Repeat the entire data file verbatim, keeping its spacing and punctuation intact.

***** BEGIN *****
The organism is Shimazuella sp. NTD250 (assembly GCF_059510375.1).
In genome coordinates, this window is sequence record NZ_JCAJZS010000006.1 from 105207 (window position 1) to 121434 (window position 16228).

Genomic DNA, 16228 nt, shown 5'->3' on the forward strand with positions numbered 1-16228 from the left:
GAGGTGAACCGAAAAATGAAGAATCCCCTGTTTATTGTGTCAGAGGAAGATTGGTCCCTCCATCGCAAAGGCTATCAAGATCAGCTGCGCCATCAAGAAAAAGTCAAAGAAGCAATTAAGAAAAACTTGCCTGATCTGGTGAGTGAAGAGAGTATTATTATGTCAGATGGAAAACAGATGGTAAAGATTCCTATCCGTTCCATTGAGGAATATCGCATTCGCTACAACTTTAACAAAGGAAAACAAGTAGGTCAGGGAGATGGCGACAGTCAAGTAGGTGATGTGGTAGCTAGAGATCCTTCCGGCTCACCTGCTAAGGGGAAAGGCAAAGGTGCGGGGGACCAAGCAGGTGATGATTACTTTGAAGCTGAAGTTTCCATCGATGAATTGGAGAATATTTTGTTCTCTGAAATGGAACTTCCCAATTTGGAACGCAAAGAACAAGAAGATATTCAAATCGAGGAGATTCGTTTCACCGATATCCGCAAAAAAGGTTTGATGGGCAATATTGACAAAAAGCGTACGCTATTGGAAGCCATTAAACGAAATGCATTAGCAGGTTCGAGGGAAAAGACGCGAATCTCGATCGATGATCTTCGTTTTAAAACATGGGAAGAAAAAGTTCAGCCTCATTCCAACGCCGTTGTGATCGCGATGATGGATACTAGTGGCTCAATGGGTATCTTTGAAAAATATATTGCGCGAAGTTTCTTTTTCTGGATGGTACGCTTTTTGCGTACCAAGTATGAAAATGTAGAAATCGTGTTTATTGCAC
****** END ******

The organism is Shimazuella sp. NTD250 (assembly GCF_059510375.1).
In genome coordinates, this window is sequence record NZ_JCAJZS010000006.1 from 105207 (window position 1) to 121434 (window position 16228).

Genomic DNA, 16228 nt, shown 5'->3' on the forward strand with positions numbered 1-16228 from the left:
GAGGTGAACCGAAAAATGAAGAATCCCCTGTTTATTGTGTCAGAGGAAGATTGGTCCCTCCATCGCAAAGGCTATCAAGATCAGCTGCGCCATCAAGAAAAAGTCAAAGAAGCAATTAAGAAAAACTTGCCTGATCTGGTGAGTGAAGAGAGTATTATTATGTCAGATGGAAAACAGATGGTAAAGATTCCTATCCGTTCCATTGAGGAATATCGCATTCGCTACAACTTTAACAAAGGAAAACAAGTAGGTCAGGGAGATGGCGACAGTCAAGTAGGTGATGTGGTAGCTAGAGATCCTTCCGGCTCACCTGCTAAGGGGAAAGGCAAAGGTGCGGGGGACCAAGCAGGTGATGATTACTTTGAAGCTGAAGTTTCCATCGATGAATTGGAGAATATTTTGTTCTCTGAAATGGAACTTCCCAATTTGGAACGCAAAGAACAAGAAGATATTCAAATCGAGGAGATTCGTTTCACCGATATCCGCAAAAAAGGTTTGATGGGCAATATTGACAAAAAGCGTACGCTATTGGAAGCCATTAAACGAAATGCATTAGCAGGTTCGAGGGAAAAGACGCGAATCTCGATCGATGATCTTCGTTTTAAAACATGGGAAGAAAAAGTTCAGCCTCATTCCAACGCCGTTGTGATCGCGATGATGGATACTAGTGGCTCAATGGGTATCTTTGAAAAATATATTGCGCGAAGTTTCTTTTTCTGGATGGTACGCTTTTTGCGTACCAAGTATGAAAATGTAGAAATCGTGTTTATTGCAC